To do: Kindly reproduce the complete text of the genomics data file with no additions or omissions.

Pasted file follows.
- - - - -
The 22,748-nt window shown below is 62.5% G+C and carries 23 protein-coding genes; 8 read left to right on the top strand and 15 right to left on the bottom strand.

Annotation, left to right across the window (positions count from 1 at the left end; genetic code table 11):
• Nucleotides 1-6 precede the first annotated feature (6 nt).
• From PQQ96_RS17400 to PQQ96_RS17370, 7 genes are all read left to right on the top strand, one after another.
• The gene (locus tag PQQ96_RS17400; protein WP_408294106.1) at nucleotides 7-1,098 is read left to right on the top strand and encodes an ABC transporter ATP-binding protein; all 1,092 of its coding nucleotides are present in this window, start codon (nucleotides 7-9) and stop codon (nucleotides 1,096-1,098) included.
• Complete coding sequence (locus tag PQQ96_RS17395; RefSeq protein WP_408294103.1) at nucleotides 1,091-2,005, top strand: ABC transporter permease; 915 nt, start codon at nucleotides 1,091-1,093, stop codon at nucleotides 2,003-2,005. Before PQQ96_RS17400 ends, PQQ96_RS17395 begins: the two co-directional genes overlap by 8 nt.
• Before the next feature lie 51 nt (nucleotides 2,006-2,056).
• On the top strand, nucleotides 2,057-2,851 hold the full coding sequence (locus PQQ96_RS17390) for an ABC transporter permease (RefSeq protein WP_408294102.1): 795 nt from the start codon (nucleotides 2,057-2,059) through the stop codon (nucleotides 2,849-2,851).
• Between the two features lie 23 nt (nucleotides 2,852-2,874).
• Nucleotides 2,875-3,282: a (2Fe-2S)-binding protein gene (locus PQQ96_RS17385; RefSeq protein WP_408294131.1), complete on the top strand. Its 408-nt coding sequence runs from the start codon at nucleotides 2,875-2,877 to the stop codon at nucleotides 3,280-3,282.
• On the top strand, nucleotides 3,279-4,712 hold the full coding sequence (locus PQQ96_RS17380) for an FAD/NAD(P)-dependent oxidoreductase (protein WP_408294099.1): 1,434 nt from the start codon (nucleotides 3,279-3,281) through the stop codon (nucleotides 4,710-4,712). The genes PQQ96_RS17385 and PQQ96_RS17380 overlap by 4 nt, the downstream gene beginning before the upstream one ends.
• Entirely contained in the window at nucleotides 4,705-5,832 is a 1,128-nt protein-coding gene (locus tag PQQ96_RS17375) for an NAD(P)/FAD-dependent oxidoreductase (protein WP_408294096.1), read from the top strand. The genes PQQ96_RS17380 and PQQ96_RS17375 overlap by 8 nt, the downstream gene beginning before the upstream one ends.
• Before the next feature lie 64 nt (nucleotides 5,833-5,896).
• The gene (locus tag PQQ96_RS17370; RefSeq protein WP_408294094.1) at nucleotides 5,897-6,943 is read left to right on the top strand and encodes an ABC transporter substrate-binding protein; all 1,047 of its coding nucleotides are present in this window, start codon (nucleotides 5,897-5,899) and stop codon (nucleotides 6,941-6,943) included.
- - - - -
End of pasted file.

The 22,748-nt window shown below is 62.5% G+C and carries 23 protein-coding genes; 8 read left to right on the top strand and 15 right to left on the bottom strand.

Annotation, left to right across the window (positions count from 1 at the left end; genetic code table 11):
• Nucleotides 1-6 precede the first annotated feature (6 nt).
• From PQQ96_RS17400 to PQQ96_RS17370, 7 genes are all read left to right on the top strand, one after another.
• The gene (locus tag PQQ96_RS17400; protein WP_408294106.1) at nucleotides 7-1,098 is read left to right on the top strand and encodes an ABC transporter ATP-binding protein; all 1,092 of its coding nucleotides are present in this window, start codon (nucleotides 7-9) and stop codon (nucleotides 1,096-1,098) included.
• Complete coding sequence (locus tag PQQ96_RS17395; RefSeq protein WP_408294103.1) at nucleotides 1,091-2,005, top strand: ABC transporter permease; 915 nt, start codon at nucleotides 1,091-1,093, stop codon at nucleotides 2,003-2,005. Before PQQ96_RS17400 ends, PQQ96_RS17395 begins: the two co-directional genes overlap by 8 nt.
• Before the next feature lie 51 nt (nucleotides 2,006-2,056).
• On the top strand, nucleotides 2,057-2,851 hold the full coding sequence (locus PQQ96_RS17390) for an ABC transporter permease (RefSeq protein WP_408294102.1): 795 nt from the start codon (nucleotides 2,057-2,059) through the stop codon (nucleotides 2,849-2,851).
• Between the two features lie 23 nt (nucleotides 2,852-2,874).
• Nucleotides 2,875-3,282: a (2Fe-2S)-binding protein gene (locus PQQ96_RS17385; RefSeq protein WP_408294131.1), complete on the top strand. Its 408-nt coding sequence runs from the start codon at nucleotides 2,875-2,877 to the stop codon at nucleotides 3,280-3,282.
• On the top strand, nucleotides 3,279-4,712 hold the full coding sequence (locus PQQ96_RS17380) for an FAD/NAD(P)-dependent oxidoreductase (protein WP_408294099.1): 1,434 nt from the start codon (nucleotides 3,279-3,281) through the stop codon (nucleotides 4,710-4,712). The genes PQQ96_RS17385 and PQQ96_RS17380 overlap by 4 nt, the downstream gene beginning before the upstream one ends.
• Entirely contained in the window at nucleotides 4,705-5,832 is a 1,128-nt protein-coding gene (locus tag PQQ96_RS17375) for an NAD(P)/FAD-dependent oxidoreductase (protein WP_408294096.1), read from the top strand. The genes PQQ96_RS17380 and PQQ96_RS17375 overlap by 8 nt, the downstream gene beginning before the upstream one ends.
• Before the next feature lie 64 nt (nucleotides 5,833-5,896).
• The gene (locus tag PQQ96_RS17370; RefSeq protein WP_408294094.1) at nucleotides 5,897-6,943 is read left to right on the top strand and encodes an ABC transporter substrate-binding protein; all 1,047 of its coding nucleotides are present in this window, start codon (nucleotides 5,897-5,899) and stop codon (nucleotides 6,941-6,943) included.